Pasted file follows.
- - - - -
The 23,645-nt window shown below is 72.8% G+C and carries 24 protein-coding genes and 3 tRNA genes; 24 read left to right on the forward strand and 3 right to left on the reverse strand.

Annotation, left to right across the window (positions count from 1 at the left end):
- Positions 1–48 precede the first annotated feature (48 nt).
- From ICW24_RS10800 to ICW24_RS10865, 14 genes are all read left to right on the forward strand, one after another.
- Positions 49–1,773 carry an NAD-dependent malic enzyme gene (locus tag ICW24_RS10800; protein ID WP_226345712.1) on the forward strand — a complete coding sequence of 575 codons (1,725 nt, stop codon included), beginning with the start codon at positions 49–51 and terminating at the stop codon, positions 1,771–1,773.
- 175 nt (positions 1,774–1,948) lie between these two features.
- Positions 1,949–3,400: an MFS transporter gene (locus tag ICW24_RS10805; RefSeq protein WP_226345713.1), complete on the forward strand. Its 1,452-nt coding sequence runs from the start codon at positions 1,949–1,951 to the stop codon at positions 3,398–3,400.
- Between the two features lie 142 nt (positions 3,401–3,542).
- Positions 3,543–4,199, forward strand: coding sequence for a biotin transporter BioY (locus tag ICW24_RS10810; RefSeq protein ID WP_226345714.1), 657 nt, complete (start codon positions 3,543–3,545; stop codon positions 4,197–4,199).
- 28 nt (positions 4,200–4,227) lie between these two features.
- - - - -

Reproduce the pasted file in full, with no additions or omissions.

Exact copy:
The 23,645-nt window shown below is 72.8% G+C and carries 24 protein-coding genes and 3 tRNA genes; 24 read left to right on the forward strand and 3 right to left on the reverse strand.

Annotation, left to right across the window (positions count from 1 at the left end):
- Positions 1–48 precede the first annotated feature (48 nt).
- From ICW24_RS10800 to ICW24_RS10865, 14 genes are all read left to right on the forward strand, one after another.
- Positions 49–1,773 carry an NAD-dependent malic enzyme gene (locus tag ICW24_RS10800; protein ID WP_226345712.1) on the forward strand — a complete coding sequence of 575 codons (1,725 nt, stop codon included), beginning with the start codon at positions 49–51 and terminating at the stop codon, positions 1,771–1,773.
- 175 nt (positions 1,774–1,948) lie between these two features.
- Positions 1,949–3,400: an MFS transporter gene (locus tag ICW24_RS10805; RefSeq protein WP_226345713.1), complete on the forward strand. Its 1,452-nt coding sequence runs from the start codon at positions 1,949–1,951 to the stop codon at positions 3,398–3,400.
- Between the two features lie 142 nt (positions 3,401–3,542).
- Positions 3,543–4,199, forward strand: coding sequence for a biotin transporter BioY (locus tag ICW24_RS10810; RefSeq protein ID WP_226345714.1), 657 nt, complete (start codon positions 3,543–3,545; stop codon positions 4,197–4,199).
- 28 nt (positions 4,200–4,227) lie between these two features.